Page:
Canada House keeper Job Recruitment. 2018.... Apply Now....
URGENT FREE JOB RECRUITMENT FOR CANADA.
LOCATION : CANADA.
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Salary : 1900 $
Job Type : Full Time / Half Time
Freshers Can Also Apply....
No Qualification Wanted
Age : 21 to 45
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Document Needed :
1. Latest CV. / Resume.
Only Selected Candidates Will be called for Interview.
Valid Passport & Document
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The roots of organized sports in Canada date back to the 1770s. Canada's official national sports are ice hockey and lacrosse Golf, tennis, skiing, badminton, volleyball, cycling, swimming, bowling, rugby union, canoeing, equestrian, squash and the study of martial arts are widely enjoyed at the youth and amateur levels.Canada shares several major professional sports leagues with the United States. Canadian teams in these leagues include seven franchises in the National Hockey League, as well as three Major League Soccer teams and one team in each of Major League Baseballand the National Basketball Association. Other popular professional sports in Canada include Canadian football, which is played in the Canadian Football League, National Lacrosse League lacrosse, and curling.Canada has participated in almost every Olympic Games since its Olympic debut in 1900, and has hosted several high-profile international sporting events, including the 1976 Summer Olympics in Montreal, the 1988 Winter Olympics in Calgary, the 1994 Basketball World Championship, the 2007 FIFA U-20 World Cup, the 2010 Winter Olympics in Vancouver, and Whistler, British Columbia, and the 2015 FIFA Women's World Cup. The history of Canada covers the period from the arrival of Paleo-Indians thousands of years ago to the present day.
Prior to European colonization, the lands encompassing present-day Canada were inhabited for millennia by Indigenous peoples, with distinct trade networks, spiritual beliefs, and styles of social organization. Some of these older civilizations had long faded by the time of the first European arrivals and have been discovered through archaeological investigations.
Starting in the late 15th century, French and British expeditions explored, colonized, and fought over various places within North America in what constitutes present-day Canada. The colony of New France was established in 1534 and was ceded to the United Kingdom in 1763 after the French defeat in the Seven Years' War. The now British Province of Quebec was divided into Upper and Lower Canada in 1791 and reunified in 1841. In 1867, the Province of Canada was joined with two other British colonies of New Brunswick and Nova Scotia through Confederation, forming a self-governing entity named Canada. The new dominion expanded by incorporating other parts of British North America, finishing with Newfoundland and Labrador in 1949.
Although responsible government had existed in Canada since 1848, Britain continued to set its foreign and defence policies until the end of the First World War. The passing of the Statute of Westminster in 1931 recognized that Canada had become co-equal with the United Kingdom. After the Constitution was patriated in 1982, the final vestiges of legal dependence on the British parliament were removed. Canada currently consists of ten provinces and three territories and is a parliamentary democracy and a constitutional monarchy with Queen Elizabeth II as its head of state.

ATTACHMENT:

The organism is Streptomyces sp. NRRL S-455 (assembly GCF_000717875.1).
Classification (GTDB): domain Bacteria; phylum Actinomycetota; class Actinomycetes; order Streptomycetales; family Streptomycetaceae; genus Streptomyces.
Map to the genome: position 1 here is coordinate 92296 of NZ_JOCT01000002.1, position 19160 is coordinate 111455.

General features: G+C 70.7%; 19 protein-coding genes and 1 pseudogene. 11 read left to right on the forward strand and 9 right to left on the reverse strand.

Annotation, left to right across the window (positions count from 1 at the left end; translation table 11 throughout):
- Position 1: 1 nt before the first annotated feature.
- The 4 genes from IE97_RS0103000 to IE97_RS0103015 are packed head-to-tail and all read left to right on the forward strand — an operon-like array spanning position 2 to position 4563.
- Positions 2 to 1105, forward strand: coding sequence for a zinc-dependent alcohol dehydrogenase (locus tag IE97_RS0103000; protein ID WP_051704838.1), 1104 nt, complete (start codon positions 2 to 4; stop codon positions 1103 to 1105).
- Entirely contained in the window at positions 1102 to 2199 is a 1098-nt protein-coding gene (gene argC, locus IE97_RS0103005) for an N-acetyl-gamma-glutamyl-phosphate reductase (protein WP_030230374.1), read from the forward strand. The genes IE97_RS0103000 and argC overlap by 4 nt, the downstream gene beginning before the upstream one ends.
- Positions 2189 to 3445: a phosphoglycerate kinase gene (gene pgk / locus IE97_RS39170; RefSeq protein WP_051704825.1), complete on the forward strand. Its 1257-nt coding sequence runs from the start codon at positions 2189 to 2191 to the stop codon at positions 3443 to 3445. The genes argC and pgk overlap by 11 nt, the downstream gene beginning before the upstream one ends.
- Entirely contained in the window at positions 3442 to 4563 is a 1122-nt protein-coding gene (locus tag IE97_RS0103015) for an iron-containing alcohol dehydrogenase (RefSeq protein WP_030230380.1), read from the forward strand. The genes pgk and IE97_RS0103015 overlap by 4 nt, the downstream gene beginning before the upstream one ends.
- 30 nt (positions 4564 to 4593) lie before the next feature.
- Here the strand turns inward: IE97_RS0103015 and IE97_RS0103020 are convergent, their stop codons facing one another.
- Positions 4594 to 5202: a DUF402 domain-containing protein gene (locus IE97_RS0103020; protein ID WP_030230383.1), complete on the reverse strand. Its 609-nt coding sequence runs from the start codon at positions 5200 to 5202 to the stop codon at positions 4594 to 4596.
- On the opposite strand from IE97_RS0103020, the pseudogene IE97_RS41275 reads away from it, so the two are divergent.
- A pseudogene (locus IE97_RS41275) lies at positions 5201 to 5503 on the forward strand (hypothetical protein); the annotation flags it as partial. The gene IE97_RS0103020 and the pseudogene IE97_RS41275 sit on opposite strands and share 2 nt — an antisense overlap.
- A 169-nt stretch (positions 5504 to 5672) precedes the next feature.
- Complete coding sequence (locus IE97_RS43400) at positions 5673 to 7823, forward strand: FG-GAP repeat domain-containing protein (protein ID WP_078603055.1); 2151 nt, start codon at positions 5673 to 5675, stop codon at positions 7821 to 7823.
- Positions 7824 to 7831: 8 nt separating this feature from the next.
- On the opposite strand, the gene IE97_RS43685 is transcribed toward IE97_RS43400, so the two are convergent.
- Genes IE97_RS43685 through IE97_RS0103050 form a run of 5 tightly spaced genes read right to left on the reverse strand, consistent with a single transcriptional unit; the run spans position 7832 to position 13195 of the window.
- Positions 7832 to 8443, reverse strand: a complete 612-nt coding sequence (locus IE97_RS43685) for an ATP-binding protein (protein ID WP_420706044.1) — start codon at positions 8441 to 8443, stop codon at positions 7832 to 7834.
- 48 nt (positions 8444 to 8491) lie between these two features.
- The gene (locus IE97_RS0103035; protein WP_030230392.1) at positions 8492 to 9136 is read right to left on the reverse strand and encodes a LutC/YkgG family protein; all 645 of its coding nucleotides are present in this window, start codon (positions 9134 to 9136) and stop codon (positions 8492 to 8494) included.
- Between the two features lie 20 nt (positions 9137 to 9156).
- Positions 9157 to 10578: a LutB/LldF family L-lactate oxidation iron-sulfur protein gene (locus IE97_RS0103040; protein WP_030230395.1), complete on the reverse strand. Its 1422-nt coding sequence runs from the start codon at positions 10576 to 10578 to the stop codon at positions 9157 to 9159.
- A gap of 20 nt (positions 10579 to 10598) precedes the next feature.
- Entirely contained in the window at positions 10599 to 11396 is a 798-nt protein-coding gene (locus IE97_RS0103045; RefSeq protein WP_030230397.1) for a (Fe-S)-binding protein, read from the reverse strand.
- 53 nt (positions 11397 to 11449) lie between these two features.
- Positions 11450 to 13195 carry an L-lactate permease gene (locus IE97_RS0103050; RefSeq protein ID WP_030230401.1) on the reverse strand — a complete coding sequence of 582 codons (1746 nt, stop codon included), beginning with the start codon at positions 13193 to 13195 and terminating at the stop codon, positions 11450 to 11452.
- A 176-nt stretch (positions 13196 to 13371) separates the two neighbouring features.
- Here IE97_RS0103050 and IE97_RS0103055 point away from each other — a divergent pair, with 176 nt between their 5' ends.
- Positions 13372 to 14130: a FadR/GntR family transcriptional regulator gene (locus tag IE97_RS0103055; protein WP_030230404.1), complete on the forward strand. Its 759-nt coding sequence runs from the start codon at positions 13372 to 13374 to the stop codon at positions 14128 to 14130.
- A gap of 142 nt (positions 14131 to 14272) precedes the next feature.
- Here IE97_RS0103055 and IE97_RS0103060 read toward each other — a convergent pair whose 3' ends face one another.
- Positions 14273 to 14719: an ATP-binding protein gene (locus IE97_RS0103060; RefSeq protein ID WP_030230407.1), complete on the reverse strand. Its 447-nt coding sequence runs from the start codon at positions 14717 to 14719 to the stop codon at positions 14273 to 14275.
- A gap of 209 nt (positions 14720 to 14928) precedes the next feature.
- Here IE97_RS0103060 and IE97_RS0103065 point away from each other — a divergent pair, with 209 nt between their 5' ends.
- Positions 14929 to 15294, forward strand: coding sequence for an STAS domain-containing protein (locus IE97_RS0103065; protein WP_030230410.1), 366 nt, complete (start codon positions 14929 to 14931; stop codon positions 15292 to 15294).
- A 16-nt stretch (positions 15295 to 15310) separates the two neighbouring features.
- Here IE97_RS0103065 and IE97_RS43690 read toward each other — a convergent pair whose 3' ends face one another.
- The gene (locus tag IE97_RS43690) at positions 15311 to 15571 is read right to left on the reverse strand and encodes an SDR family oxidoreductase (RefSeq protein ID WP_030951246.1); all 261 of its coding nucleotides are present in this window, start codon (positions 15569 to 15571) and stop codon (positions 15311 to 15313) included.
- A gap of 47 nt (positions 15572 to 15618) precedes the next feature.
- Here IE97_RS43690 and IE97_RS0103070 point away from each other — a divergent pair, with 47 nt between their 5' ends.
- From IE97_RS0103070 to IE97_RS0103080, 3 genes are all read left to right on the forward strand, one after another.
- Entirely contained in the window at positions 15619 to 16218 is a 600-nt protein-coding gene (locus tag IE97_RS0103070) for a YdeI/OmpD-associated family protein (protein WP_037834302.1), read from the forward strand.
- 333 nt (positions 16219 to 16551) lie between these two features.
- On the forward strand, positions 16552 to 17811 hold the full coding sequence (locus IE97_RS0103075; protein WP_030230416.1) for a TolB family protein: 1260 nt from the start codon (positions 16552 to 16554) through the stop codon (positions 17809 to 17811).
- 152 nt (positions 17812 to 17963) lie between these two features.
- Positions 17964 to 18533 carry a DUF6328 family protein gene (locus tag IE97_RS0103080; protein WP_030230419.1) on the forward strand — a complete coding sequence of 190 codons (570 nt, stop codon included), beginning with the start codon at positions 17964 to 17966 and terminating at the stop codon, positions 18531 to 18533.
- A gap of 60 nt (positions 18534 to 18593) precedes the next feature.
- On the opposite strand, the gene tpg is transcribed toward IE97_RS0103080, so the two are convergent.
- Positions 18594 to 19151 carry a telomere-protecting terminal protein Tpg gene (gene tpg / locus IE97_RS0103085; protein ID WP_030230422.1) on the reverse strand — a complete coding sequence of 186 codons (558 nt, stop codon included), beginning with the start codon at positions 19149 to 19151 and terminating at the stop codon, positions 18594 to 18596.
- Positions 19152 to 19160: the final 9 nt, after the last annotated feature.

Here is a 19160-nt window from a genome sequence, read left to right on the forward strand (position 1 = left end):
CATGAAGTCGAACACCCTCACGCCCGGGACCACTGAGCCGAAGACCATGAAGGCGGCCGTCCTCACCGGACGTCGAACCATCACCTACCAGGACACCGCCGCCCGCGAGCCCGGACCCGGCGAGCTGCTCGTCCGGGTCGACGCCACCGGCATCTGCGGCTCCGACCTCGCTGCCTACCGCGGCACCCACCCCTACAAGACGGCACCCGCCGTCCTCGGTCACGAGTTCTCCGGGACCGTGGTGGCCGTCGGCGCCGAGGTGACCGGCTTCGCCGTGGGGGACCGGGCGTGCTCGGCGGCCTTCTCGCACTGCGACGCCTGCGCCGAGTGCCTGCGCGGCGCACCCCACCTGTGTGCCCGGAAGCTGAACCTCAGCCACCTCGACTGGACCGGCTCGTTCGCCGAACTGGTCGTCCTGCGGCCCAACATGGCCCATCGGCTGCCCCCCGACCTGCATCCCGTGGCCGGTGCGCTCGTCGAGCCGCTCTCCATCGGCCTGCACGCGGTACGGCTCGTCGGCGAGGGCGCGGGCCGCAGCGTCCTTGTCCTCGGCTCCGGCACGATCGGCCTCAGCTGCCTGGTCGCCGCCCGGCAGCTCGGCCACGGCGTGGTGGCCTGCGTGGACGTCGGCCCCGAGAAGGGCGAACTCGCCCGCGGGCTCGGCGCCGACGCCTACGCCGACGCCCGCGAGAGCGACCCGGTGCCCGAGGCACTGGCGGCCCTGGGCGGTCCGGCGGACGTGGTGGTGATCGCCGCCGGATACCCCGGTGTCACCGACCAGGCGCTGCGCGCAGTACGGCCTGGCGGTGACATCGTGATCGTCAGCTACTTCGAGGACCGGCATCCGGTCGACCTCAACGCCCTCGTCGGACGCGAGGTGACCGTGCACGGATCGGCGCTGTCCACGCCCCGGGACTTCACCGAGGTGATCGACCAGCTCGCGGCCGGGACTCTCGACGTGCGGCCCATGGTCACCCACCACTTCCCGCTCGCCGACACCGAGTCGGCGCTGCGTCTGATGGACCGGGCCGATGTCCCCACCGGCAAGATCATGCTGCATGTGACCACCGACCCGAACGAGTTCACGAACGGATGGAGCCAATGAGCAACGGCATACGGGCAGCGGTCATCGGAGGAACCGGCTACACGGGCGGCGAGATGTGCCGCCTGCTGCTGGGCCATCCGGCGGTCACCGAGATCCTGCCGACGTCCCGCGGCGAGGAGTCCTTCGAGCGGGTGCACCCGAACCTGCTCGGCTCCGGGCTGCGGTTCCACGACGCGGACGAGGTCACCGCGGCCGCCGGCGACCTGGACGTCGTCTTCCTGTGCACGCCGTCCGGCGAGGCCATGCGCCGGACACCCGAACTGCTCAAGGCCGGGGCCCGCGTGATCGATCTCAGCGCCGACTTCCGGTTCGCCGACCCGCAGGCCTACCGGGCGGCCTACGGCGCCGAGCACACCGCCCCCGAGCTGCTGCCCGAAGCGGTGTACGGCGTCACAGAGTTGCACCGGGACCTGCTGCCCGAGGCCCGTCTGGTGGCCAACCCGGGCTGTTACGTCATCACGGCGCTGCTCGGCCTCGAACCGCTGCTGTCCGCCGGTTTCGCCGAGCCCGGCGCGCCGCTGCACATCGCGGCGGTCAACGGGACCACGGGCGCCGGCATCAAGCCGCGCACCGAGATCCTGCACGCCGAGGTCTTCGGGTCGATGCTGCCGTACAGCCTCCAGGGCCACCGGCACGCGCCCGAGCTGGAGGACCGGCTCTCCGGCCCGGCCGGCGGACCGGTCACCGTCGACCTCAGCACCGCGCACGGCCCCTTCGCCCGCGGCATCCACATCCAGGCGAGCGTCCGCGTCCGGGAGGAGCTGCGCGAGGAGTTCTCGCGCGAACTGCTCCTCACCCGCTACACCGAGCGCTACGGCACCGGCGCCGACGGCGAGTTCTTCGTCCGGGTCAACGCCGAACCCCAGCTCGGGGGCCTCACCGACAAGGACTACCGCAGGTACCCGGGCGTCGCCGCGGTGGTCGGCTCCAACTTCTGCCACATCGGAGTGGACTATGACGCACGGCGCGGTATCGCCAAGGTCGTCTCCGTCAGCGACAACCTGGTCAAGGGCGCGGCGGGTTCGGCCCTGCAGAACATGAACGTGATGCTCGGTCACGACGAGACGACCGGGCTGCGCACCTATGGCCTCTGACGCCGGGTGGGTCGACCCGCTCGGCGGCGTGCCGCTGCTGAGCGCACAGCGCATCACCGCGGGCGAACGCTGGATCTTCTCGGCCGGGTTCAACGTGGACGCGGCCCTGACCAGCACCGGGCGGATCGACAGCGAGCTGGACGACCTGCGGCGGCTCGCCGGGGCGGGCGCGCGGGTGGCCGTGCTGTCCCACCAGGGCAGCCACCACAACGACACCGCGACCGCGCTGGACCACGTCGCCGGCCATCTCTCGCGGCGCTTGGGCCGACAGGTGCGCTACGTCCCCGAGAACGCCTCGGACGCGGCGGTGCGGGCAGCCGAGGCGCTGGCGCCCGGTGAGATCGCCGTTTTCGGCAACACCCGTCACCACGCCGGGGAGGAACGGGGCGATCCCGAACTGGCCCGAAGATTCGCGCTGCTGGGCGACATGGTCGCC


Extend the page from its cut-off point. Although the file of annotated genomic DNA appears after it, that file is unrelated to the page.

Over centuries, elements of Indigenous, French, British and more recent immigrant customs have combined to form a Canadian culture that has also been strongly influenced by its linguistic,
geographic and economic neighbour, the United States. Since the conclusion of the Second World War, Canadians have supported multi-lateralism abroad and socioeconomic developmentdomestically.
The Woodland cultural period dates from about 2000 BCE to 1000 CE and is applied to the Ontario, Quebec, and Maritime regions. The introduction of pottery distinguishes the Woodland culture from the previous Archaic-stage inhabitants. The Laurentian-related people of Ontario manufactured the oldest pottery excavated to date in Canada.
The Hopewell tradition is an Indigenous culture that flourished along American rivers from 300 BCE to 500 CE. At its greatest extent, the Hopewell Exchange System connected cultures and societies to the peoples on the Canadian shores of Lake Ontario. Canadian expression of the Hopewellian peoples encompasses the Point Peninsula, Saugeen, and Laurel complexes.
The eastern woodland areas of what became Canada were home to the Algonquian and Iroquoian peoples. The Algonquian language is believed to have originated in the western plateau of Idaho or the plains of Montana and moved with migrants eastward, eventually extending in various manifestations all the way from Hudson Bay to what is today Nova Scotia in the east and as far south as the Tidewater region of Virginia.
Speakers of eastern Algonquian languages included the Mi'kmaq and Abenaki of the Maritime region of Canada and likely the extinct Beothuk of Newfoundland. The Ojibwa and other Anishinaabe speakers of the central Algonquian languages retain an oral tradition of having moved to their lands around the western and central Great Lakes from the sea, likely the Atlantic coast. According to oral tradition, the Ojibwa formed the Council of Three Fires in 796 CE with the Odawa and the Potawatomi.